Greek Tragedy

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					Greek Tragedy
Elements of Greek Tragedy

               • Began as a religious
                 festival to god of wine
                 and fertility, Dionysus

             Dionysus (Bacchus),
             god of wine and revelry
Plays depicted serious and important events

  • Portrayed a tragic hero whose flaw is
      excess pride (hubris) but changes,
      gaining a new self-awareness

  • Playwrights were considered teachers,
      offering plays for moral and ethical
      improvement of his fellow citizens
  Aristotle’s Definition of a Tragic Hero

                     Important and
                    Influential Man

Commits an Error     Suffers Due to      Serves as an
  in Judgment      Error in Judgment   Example to Others
• 496?—406 BC
• One of the greatest dramatists of                ancient
   -- introduced painted scenery
   – made each play of a trilogy separate in nature (each
      play could stand alone)
      • Oedipus Rex
      • Oedipus on Colunus
      • Antigone
   – Antigone considered one of the finest
      examples of classical Greek tragedy
                  The Stories

• Written as trilogies

• Showed what happened to a person who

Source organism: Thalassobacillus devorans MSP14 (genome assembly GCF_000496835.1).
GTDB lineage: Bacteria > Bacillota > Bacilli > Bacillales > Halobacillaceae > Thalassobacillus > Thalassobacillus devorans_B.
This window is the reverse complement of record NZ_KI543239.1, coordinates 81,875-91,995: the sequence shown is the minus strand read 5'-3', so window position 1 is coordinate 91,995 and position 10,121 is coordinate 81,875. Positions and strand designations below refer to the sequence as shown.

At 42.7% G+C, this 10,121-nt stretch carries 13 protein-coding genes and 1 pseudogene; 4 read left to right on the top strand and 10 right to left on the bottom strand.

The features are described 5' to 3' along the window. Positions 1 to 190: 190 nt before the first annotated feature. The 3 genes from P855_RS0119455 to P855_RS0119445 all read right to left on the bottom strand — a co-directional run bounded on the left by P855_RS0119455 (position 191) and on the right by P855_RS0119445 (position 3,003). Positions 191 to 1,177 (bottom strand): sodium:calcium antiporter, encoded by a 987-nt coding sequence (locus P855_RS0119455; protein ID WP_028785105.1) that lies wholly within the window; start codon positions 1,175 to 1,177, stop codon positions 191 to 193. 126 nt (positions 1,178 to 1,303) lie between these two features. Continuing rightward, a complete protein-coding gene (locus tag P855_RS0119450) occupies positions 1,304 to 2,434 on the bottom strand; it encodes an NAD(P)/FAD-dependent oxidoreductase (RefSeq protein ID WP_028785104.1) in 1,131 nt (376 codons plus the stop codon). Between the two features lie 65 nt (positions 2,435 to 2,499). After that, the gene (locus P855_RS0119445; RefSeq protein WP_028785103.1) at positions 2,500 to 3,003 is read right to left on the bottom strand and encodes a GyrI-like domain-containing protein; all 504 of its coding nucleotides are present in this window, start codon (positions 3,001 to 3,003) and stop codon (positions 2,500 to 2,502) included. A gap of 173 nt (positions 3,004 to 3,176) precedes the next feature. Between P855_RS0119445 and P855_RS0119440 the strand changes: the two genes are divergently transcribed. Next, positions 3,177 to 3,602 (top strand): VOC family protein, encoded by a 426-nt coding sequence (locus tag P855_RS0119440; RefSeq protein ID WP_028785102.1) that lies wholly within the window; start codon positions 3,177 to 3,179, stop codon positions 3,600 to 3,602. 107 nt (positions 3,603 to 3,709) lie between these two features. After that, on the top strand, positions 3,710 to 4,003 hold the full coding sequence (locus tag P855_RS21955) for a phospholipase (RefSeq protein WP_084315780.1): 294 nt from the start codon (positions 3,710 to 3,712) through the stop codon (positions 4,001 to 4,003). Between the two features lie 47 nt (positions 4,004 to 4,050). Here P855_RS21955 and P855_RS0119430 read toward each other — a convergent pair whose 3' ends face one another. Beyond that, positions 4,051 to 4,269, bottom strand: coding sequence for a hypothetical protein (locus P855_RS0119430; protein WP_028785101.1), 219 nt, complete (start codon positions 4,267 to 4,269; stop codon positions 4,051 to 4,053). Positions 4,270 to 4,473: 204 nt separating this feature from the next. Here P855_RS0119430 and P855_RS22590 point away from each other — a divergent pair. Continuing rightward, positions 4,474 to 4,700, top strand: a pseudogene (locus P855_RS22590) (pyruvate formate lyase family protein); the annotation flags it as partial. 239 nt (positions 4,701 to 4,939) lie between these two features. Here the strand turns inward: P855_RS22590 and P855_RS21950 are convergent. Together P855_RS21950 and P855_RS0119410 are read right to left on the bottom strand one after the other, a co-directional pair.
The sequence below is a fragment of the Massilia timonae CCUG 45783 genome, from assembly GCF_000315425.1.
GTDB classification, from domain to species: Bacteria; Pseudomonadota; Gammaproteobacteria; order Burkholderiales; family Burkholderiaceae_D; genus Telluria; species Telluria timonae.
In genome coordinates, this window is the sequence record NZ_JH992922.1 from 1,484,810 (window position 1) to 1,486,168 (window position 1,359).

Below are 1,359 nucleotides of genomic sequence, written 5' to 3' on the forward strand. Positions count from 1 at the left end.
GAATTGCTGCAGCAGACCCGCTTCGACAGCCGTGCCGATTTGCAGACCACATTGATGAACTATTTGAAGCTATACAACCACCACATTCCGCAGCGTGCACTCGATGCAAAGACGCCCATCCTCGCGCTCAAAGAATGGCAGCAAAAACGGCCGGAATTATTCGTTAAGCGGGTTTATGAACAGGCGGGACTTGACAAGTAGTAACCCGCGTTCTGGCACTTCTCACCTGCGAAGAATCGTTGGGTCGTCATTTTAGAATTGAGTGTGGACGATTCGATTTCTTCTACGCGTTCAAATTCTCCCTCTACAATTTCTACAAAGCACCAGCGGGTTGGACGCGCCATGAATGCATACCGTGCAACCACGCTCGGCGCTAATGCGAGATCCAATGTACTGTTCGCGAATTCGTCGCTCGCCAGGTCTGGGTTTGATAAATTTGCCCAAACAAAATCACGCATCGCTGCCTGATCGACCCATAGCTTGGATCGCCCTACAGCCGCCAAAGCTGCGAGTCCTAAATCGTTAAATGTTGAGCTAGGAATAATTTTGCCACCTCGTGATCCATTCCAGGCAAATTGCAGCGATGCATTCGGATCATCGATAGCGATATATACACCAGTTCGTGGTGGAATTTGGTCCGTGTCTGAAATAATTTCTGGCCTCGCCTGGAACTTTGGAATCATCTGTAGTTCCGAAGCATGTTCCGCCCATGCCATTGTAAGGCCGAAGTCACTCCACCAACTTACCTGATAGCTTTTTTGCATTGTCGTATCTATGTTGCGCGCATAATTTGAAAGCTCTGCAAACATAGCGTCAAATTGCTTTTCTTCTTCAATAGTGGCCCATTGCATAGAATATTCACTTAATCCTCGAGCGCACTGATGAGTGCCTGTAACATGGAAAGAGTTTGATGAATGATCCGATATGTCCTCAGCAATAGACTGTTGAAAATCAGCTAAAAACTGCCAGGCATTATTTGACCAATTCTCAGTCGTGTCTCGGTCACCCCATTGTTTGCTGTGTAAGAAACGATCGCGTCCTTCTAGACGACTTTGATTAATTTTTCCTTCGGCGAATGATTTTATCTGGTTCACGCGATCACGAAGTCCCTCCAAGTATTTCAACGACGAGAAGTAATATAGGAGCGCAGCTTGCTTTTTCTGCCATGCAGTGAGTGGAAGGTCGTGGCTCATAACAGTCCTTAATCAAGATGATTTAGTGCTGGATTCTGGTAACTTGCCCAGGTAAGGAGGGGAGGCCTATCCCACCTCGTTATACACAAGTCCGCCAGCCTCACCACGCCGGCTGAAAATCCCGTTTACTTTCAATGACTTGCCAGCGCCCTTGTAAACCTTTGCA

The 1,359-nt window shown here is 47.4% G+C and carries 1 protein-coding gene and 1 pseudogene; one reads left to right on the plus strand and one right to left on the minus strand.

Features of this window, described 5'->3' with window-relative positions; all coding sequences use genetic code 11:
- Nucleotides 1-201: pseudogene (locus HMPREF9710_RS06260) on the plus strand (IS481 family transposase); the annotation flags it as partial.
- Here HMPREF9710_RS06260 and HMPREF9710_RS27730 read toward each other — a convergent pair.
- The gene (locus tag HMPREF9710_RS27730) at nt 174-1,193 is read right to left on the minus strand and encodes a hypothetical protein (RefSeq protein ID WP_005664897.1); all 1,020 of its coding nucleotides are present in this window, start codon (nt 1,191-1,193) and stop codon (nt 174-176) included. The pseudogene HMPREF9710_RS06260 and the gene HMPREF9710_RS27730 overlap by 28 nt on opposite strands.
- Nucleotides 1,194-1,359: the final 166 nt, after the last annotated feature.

went against the laws or will of the gods

• Taught man that excessive pride (hubris) led
     to suffering and then to understanding
     (catharsis) of man’s place in life
      Structure of Greek Tragedy

• Prologue—gives background information
• Parodos—sung by chorus as it enters
•Episodes/Scenes—main action of play
•Odes—song that reflects on action of the
    episodes and weaves plot into a whole
•Paean—prayer of thanksgiving to Dionysos
•Exodus—words of wisdom sung by chorus
                 The Chorus
•   Music and Dance
    – music: flute, lyre, drums
    – dance: expressive rhythmic movements
•   Function of the Chorus
    –   sets overall mood and expresses theme
    –   adds beauty through song and dance
    –   gives background information
    –   divides action and offers reflection on events
    –   questions, advises, expresses opinion (usually
        through Chorus leader, “Choragos”)
              Actors and Acting
• Exceptionally loud and clear voices; often sang
• Slow deliberate actions
• Costumes and Masks
   – long, flowing robes (colored symbolically)
   – high boots with raised soles to give large
   – large masks made of wood, linen, cork
       • identified age, gender, emotion
       • exaggerated features (eyes, open mouth)
Actors and Acting

    • The playwright took the
      leading role
    • All male performers (played
      female roles too)
    • Never more than 3 actors
      (changed characters)
       – protagonist,
         deuteragonist, tritagonist
    Conventions of Greek Theatre
•   Aristotle’s Unities
    –   action (simple plot)
    –   time (single day)
    –   place (one scene throughout)
•   The Messenger (sentry)
    –   tells news happening away from the scene
    –   reports acts of violence not allowed to be seen
•   Limitations of the Theatre
    –   the Chorus is constantly on the stage
    –   no intermission
    –   no lighting, no curtains
Greek Theater
• Semi-circular outdoor stadium in a hollowed
out hillside
• Seated 15,000-20,000 audience members

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